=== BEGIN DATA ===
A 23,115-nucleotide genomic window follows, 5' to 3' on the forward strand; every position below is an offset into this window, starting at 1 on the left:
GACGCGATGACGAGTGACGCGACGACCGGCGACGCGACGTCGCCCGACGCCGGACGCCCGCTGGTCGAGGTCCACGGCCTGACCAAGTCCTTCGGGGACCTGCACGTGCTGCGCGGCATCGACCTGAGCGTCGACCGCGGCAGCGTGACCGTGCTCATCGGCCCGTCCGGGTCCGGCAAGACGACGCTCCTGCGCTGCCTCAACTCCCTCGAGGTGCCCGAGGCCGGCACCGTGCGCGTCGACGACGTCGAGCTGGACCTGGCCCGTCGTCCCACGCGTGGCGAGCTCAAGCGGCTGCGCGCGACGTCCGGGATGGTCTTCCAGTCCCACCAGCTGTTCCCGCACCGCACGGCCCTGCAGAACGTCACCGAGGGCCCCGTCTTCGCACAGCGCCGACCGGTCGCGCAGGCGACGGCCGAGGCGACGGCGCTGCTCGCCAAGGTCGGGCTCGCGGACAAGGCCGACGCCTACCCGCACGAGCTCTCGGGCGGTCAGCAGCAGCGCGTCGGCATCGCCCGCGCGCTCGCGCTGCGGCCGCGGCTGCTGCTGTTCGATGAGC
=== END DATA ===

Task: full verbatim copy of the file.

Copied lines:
A 23,115-nucleotide genomic window follows, 5' to 3' on the forward strand; every position below is an offset into this window, starting at 1 on the left:
GACGCGATGACGAGTGACGCGACGACCGGCGACGCGACGTCGCCCGACGCCGGACGCCCGCTGGTCGAGGTCCACGGCCTGACCAAGTCCTTCGGGGACCTGCACGTGCTGCGCGGCATCGACCTGAGCGTCGACCGCGGCAGCGTGACCGTGCTCATCGGCCCGTCCGGGTCCGGCAAGACGACGCTCCTGCGCTGCCTCAACTCCCTCGAGGTGCCCGAGGCCGGCACCGTGCGCGTCGACGACGTCGAGCTGGACCTGGCCCGTCGTCCCACGCGTGGCGAGCTCAAGCGGCTGCGCGCGACGTCCGGGATGGTCTTCCAGTCCCACCAGCTGTTCCCGCACCGCACGGCCCTGCAGAACGTCACCGAGGGCCCCGTCTTCGCACAGCGCCGACCGGTCGCGCAGGCGACGGCCGAGGCGACGGCGCTGCTCGCCAAGGTCGGGCTCGCGGACAAGGCCGACGCCTACCCGCACGAGCTCTCGGGCGGTCAGCAGCAGCGCGTCGGCATCGCCCGCGCGCTCGCGCTGCGGCCGCGGCTGCTGCTGTTCGATGAGC